Lucid beats lawsuit claiming it defrauded SPAC investors about production outlook Reuters via

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© Reuters. FILE PHOTO: A logo is seen on the wheel of a Lucid Air Dream Edition parked at the Nasdaq MarketSite as Lucid Motors (Nasdaq: LCID) began trading on the Nasdaq stock exchange after completing its business combination with Churchill Capital Corp IV in New

By Jonathan Stempel

(Reuters) – Lucid Group Inc on Wednesday won the dismissal of a lawsuit accusing the luxury electric car maker of defrauding investors in the special-purpose acquisition company that helped take it public, by significantly overstating its production outlook.

U.S. District Judge Yvonne Gonzalez Rogers (NYSE:) in Oakland, California said that despite media speculation, Churchill Capital Corp IV shareholders who brought the proposed class action had no reason to know in early 2021 that the SPAC would merge with Lucid.

As a result, she said Lucid Chief Executive Peter Rawlinson’s alleged misleading statements on Feb. 5, 2021 on CNBC’s “Squawk on the Street” could not have been material to their decisions to invest in the SPAC.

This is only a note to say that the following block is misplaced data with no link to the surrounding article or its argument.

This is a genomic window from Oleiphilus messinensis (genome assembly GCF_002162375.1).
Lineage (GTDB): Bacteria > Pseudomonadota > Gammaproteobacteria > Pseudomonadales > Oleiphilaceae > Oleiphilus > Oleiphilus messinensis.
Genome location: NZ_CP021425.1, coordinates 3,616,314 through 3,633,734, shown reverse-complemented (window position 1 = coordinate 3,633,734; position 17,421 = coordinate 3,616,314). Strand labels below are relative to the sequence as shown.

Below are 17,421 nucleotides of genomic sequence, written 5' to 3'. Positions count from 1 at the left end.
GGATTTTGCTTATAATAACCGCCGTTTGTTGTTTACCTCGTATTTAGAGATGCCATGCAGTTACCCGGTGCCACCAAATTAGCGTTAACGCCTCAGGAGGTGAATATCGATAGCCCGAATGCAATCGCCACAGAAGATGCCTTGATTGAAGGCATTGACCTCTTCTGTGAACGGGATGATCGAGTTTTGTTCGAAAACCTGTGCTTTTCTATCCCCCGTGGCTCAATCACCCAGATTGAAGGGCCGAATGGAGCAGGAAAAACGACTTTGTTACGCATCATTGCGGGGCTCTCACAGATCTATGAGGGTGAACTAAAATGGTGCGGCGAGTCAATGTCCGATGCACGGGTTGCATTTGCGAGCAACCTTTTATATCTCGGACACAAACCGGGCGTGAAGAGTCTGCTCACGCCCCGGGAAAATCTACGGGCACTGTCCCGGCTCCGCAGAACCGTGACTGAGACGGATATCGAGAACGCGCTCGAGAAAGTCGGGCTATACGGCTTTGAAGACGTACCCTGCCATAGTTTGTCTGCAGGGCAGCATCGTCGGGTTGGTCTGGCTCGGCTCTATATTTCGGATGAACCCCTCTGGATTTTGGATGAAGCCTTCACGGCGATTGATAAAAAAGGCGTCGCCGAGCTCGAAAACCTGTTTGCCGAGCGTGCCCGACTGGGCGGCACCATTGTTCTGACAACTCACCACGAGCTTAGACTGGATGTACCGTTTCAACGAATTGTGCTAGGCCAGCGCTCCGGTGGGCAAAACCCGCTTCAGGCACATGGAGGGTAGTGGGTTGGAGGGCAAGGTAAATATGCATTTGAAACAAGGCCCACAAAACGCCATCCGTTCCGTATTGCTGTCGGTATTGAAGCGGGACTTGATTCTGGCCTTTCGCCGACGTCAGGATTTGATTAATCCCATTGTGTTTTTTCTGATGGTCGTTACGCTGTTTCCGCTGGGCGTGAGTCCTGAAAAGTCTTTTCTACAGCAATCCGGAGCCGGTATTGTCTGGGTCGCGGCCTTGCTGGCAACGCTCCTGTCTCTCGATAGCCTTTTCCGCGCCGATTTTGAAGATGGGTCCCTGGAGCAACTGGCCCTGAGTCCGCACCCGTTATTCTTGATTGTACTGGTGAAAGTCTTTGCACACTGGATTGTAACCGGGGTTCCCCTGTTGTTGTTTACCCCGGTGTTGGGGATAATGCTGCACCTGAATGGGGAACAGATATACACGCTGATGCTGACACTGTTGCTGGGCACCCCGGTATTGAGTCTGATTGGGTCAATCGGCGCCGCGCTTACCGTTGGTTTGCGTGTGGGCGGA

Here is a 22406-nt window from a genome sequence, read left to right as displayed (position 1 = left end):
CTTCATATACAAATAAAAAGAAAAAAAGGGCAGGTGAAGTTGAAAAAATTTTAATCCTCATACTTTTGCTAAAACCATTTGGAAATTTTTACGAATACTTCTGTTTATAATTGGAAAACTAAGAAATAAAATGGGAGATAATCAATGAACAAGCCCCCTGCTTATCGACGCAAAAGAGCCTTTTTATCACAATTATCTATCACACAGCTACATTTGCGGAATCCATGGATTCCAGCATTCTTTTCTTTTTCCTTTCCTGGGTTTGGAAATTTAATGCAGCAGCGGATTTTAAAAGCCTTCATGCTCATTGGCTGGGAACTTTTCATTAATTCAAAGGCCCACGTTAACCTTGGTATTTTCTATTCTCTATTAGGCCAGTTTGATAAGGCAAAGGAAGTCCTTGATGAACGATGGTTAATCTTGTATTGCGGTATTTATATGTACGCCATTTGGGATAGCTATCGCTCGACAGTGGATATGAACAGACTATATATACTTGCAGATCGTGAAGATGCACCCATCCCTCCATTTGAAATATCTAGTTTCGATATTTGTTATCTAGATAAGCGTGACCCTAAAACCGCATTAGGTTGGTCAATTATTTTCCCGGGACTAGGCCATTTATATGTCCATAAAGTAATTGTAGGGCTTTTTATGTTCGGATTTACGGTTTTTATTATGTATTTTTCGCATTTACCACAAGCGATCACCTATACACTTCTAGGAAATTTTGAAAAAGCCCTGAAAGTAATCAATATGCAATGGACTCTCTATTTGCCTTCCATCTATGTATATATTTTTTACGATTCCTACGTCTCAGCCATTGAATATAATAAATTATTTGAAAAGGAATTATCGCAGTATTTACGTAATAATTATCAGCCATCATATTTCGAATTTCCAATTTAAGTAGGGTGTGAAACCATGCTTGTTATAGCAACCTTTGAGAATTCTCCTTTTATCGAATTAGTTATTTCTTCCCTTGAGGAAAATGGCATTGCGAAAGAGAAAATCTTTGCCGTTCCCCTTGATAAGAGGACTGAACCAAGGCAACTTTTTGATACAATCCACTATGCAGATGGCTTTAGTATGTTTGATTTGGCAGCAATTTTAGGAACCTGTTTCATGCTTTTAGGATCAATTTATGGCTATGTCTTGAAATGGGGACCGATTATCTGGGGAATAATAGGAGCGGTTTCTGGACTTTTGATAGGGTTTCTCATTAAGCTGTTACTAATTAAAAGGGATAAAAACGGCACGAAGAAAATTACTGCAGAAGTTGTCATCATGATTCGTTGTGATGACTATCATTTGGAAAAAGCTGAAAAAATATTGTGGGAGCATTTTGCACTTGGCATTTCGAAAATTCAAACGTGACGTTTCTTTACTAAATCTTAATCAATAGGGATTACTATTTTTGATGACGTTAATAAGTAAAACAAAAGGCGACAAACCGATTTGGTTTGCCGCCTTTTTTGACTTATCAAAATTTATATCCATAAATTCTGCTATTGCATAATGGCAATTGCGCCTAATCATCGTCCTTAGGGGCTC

“The court cannot conceive of how plaintiffs could reasonably think a merger was likely when Lucid and CCIV had not even publicly acknowledged that a merger was being considered,” the judge wrote.

Rawlinson had told CNBC that his Newark, California-based company expected to produce 6,000 to 7,000 units of its Air vehicle in 2021, and had “already built” a factory.

Churchill shares fell 50% in the two days following the Feb. 22, 2021 merger announcement, wiping out an estimated $7.4 billion in value, after Lucid said it expected to produce only 577 units and the factory was not built.

Rogers said the Churchill shareholders had standing to sue over statements made by a different company, Lucid, because they alleged a “discernible” loss from “specific alleged misconduct.”

But she said the pre-merger changes in Churchill’s stock price, including reaction to Rawlinson’s statements, reflected “the public’s perception of the likelihood of the merger, not its actual likelihood. The latter is what matters.”

The merger raised about $4.4 billion for Lucid.

In Dec. 2021, Lucid received a U.S. Securities and Exchange Commission subpoena for documents related to the merger. It has said it has been cooperating. The company began delivering the Air in Oct. 2021.

Lawyers for Churchill shareholders did not immediately respond to requests for comment. Lucid and its lawyers did not immediately respond to similar requests.

The case is In re CCIV/Lucid Motors Securities Litigation, U.S. District Court, Northern District of California, No. 21-09323.

Written by biedex markets